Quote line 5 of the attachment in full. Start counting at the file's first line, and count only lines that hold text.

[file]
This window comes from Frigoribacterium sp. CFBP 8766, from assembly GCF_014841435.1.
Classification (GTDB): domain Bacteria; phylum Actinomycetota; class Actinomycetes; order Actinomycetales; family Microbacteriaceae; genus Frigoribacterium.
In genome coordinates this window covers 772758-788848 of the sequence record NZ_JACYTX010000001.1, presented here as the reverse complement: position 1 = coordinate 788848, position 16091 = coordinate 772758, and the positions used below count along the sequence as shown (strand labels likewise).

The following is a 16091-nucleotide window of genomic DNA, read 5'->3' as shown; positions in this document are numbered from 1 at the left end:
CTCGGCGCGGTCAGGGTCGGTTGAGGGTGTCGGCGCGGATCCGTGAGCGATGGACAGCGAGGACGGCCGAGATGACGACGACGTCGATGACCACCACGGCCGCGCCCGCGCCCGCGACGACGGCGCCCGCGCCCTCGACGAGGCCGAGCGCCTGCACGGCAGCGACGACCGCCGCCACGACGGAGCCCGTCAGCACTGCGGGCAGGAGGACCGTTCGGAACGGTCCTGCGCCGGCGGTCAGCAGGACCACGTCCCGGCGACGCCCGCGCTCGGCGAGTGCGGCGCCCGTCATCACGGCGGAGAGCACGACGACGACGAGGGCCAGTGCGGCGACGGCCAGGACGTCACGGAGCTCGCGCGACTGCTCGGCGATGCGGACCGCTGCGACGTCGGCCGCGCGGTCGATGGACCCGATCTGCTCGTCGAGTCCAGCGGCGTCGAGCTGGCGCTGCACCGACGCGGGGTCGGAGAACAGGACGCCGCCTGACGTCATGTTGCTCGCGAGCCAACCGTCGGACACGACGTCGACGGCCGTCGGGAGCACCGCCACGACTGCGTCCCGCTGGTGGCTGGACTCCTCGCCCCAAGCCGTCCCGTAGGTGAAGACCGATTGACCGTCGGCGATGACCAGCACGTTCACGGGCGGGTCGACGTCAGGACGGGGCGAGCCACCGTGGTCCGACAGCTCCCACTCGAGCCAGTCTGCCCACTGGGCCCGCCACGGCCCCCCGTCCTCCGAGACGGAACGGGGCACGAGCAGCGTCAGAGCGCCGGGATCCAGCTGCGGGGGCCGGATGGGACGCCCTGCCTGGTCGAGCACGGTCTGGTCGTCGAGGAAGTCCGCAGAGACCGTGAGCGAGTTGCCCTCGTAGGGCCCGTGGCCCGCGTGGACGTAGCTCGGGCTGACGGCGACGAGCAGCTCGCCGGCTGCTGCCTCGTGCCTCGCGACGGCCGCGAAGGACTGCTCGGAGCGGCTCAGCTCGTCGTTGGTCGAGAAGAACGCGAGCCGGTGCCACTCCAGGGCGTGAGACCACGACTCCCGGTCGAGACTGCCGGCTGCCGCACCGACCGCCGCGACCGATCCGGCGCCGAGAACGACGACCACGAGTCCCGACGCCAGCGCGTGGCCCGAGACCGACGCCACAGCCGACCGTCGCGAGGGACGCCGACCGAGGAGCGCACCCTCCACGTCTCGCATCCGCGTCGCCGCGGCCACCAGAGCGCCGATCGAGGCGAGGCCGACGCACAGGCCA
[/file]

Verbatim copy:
CTCGGCGCGGTCAGGGTCGGTTGAGGGTGTCGGCGCGGATCCGTGAGCGATGGACAGCGAGGACGGCCGAGATGACGACGACGTCGATGACCACCACGGCCGCGCCCGCGCCCGCGACGACGGCGCCCGCGCCCTCGACGAGGCCGAGCGCCTGCACGGCAGCGACGACCGCCGCCACGACGGAGCCCGTCAGCACTGCGGGCAGGAGGACCGTTCGGAACGGTCCTGCGCCGGCGGTCAGCAGGACCACGTCCCGGCGACGCCCGCGCTCGGCGAGTGCGGCGCCCGTCATCACGGCGGAGAGCACGACGACGACGAGGGCCAGTGCGGCGACGGCCAGGACGTCACGGAGCTCGCGCGACTGCTCGGCGATGCGGACCGCTGCGACGTCGGCCGCGCGGTCGATGGACCCGATCTGCTCGTCGAGTCCAGCGGCGTCGAGCTGGCGCTGCACCGACGCGGGGTCGGAGAACAGGACGCCGCCTGACGTCATGTTGCTCGCGAGCCAACCGTCGGACACGACGTCGACGGCCGTCGGGAGCACCGCCACGACTGCGTCCCGCTGGTGGCTGGACTCCTCGCCCCAAGCCGTCCCGTAGGTGAAGACCGATTGACCGTCGGCGATGACCAGCACGTTCACGGGCGGGTCGACGTCAGGACGGGGCGAGCCACCGTGGTCCGACAGCTCCCACTCGAGCCAGTCTGCCCACTGGGCCCGCCACGGCCCCCCGTCCTCCGAGACGGAACGGGGCACGAGCAGCGTCAGAGCGCCGGGATCCAGCTGCGGGGGCCGGATGGGACGCCCTGCCTGGTCGAGCACGGTCTGGTCGTCGAGGAAGTCCGCAGAGACCGTGAGCGAGTTGCCCTCGTAGGGCCCGTGGCCCGCGTGGACGTAGCTCGGGCTGACGGCGACGAGCAGCTCGCCGGCTGCTGCCTCGTGCCTCGCGACGGCCGCGAAGGACTGCTCGGAGCGGCTCAGCTCGTCGTTGGTCGAGAAGAACGCGAGCCGGTGCCACTCCAGGGCGTGAGACCACGACTCCCGGTCGAGACTGCCGGCTGCCGCACCGACCGCCGCGACCGATCCGGCGCCGAGAACGACGACCACGAGTCCCGACGCCAGCGCGTGGCCCGAGACCGACGCCACAGCCGACCGTCGCGAGGGACGCCGACCGAGGAGCGCACCCTCCACGTCTCGCATCCGCGTCGCCGCGGCCACCAGAGCGCCGATCGAGGCGAGGCCGACGCACAGGCCA